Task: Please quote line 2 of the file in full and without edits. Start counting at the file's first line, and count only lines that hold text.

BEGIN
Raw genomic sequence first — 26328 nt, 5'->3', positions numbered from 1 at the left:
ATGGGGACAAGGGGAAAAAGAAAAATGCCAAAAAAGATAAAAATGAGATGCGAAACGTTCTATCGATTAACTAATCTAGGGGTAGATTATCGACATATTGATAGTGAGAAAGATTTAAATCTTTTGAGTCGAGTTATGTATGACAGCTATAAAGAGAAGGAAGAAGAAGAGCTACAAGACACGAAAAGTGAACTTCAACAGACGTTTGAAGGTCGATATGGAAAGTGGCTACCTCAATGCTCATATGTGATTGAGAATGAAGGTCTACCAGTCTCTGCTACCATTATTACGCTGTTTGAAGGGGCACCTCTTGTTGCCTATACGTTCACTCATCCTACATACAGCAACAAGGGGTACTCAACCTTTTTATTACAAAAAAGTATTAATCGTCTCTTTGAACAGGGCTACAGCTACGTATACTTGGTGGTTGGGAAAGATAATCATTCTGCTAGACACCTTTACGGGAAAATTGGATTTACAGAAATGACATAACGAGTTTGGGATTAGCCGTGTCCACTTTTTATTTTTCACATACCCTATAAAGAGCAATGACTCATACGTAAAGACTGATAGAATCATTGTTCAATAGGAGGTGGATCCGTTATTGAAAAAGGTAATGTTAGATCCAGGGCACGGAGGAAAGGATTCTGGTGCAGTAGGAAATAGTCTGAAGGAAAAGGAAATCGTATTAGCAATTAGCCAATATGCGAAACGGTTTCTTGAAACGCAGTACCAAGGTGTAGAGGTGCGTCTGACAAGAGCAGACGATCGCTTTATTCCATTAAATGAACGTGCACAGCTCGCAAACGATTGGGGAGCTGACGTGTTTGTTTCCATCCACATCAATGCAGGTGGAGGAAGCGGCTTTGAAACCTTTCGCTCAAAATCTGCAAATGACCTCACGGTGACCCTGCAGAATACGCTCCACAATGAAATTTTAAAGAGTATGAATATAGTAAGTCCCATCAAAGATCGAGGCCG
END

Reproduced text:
ATGGGGACAAGGGGAAAAAGAAAAATGCCAAAAAAGATAAAAATGAGATGCGAAACGTTCTATCGATTAACTAATCTAGGGGTAGATTATCGACATATTGATAGTGAGAAAGATTTAAATCTTTTGAGTCGAGTTATGTATGACAGCTATAAAGAGAAGGAAGAAGAAGAGCTACAAGACACGAAAAGTGAACTTCAACAGACGTTTGAAGGTCGATATGGAAAGTGGCTACCTCAATGCTCATATGTGATTGAGAATGAAGGTCTACCAGTCTCTGCTACCATTATTACGCTGTTTGAAGGGGCACCTCTTGTTGCCTATACGTTCACTCATCCTACATACAGCAACAAGGGGTACTCAACCTTTTTATTACAAAAAAGTATTAATCGTCTCTTTGAACAGGGCTACAGCTACGTATACTTGGTGGTTGGGAAAGATAATCATTCTGCTAGACACCTTTACGGGAAAATTGGATTTACAGAAATGACATAACGAGTTTGGGATTAGCCGTGTCCACTTTTTATTTTTCACATACCCTATAAAGAGCAATGACTCATACGTAAAGACTGATAGAATCATTGTTCAATAGGAGGTGGATCCGTTATTGAAAAAGGTAATGTTAGATCCAGGGCACGGAGGAAAGGATTCTGGTGCAGTAGGAAATAGTCTGAAGGAAAAGGAAATCGTATTAGCAATTAGCCAATATGCGAAACGGTTTCTTGAAACGCAGTACCAAGGTGTAGAGGTGCGTCTGACAAGAGCAGACGATCGCTTTATTCCATTAAATGAACGTGCACAGCTCGCAAACGATTGGGGAGCTGACGTGTTTGTTTCCATCCACATCAATGCAGGTGGAGGAAGCGGCTTTGAAACCTTTCGCTCAAAATCTGCAAATGACCTCACGGTGACCCTGCAGAATACGCTCCACAATGAAATTTTAAAGAGTATGAATATAGTAAGTCCCATCAAAGATCGAGGCCG